Opinion: Why White Ribbon Day matters

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TODAY is White Ribbon Day, a day dedicated nationally to stopping violence against women in Australia.

We might think that in Canberra this issue has been well and truly dealt with, but unfortunately this is not the case as those in the welfare and health industries will tell you.

The most pertinent story in history regarding a shift against violence against women, as well as the inherent value and equality of every member of the human race, must go back to the gospel of John.

There is one scene where a woman caught in adultery is dragged into the marketplace to be publicly beaten and killed (a practice that still occurs in some parts of the world today).

Jesus of Nazareth stands between her accusers and the woman, making clear that he was willing to put himself in danger in order to protect her, and he eventually convinces the crowd to disperse.

This, of course, is only a small snapshot of the message, but it is these stories around Jesus which ultimately transformed Western culture into one that didn’t treat women as second-class.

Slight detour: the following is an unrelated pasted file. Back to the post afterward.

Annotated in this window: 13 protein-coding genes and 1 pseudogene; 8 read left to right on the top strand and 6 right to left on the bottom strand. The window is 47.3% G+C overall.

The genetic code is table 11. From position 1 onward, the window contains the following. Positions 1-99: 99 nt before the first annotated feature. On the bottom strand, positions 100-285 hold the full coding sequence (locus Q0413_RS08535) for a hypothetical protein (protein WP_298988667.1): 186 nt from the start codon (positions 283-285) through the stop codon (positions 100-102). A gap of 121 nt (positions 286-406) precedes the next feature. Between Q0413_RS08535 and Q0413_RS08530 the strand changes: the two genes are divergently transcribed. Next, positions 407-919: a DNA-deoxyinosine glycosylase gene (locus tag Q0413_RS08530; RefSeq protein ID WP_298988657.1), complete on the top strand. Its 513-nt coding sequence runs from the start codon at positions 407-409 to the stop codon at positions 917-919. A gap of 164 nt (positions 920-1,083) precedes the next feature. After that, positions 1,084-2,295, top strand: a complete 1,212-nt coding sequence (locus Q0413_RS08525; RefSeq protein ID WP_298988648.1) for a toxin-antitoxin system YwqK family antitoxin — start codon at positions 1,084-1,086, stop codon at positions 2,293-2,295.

What he did is certainly what I think is required of all of us, to stand in the way of anyone attempting to harm those most vulnerable in our society, and this is what I think White Ribbon Day is about.

The other point on this topic worth mentioning is the current legal industry in Canberra with the highest level of abuse against women. According to field research done in the US 60-75 per cent of women in prostitution were at some point raped, 70-95 per cent were physically assaulted, and 68 per cent met the criteria for post-traumatic stress disorder, which is in the same range as combat veterans.
Our Legislative Assembly is expected to report back soon with recommendations surrounding the prostitution industry in Canberra, and there is a good chance it will expand brothels into the suburbs. The sex industry lobby argues that this will make prostitution safer, but in reality we will simply see a significant increase in what is an inherently abusive industry.
White Ribbon Day is extremely important and needs to be recognised. I fear, however, that it will simply be a meaningless token and that we are actually moving the opposite way in our society unless the ACT Government takes seriously the need to support those women who are victims of domestic abuse, as well as those being exploited by the sex industry. Let us stand in that gap, and not continue to feed a culture where we simply turn our heads and allow this to happen.

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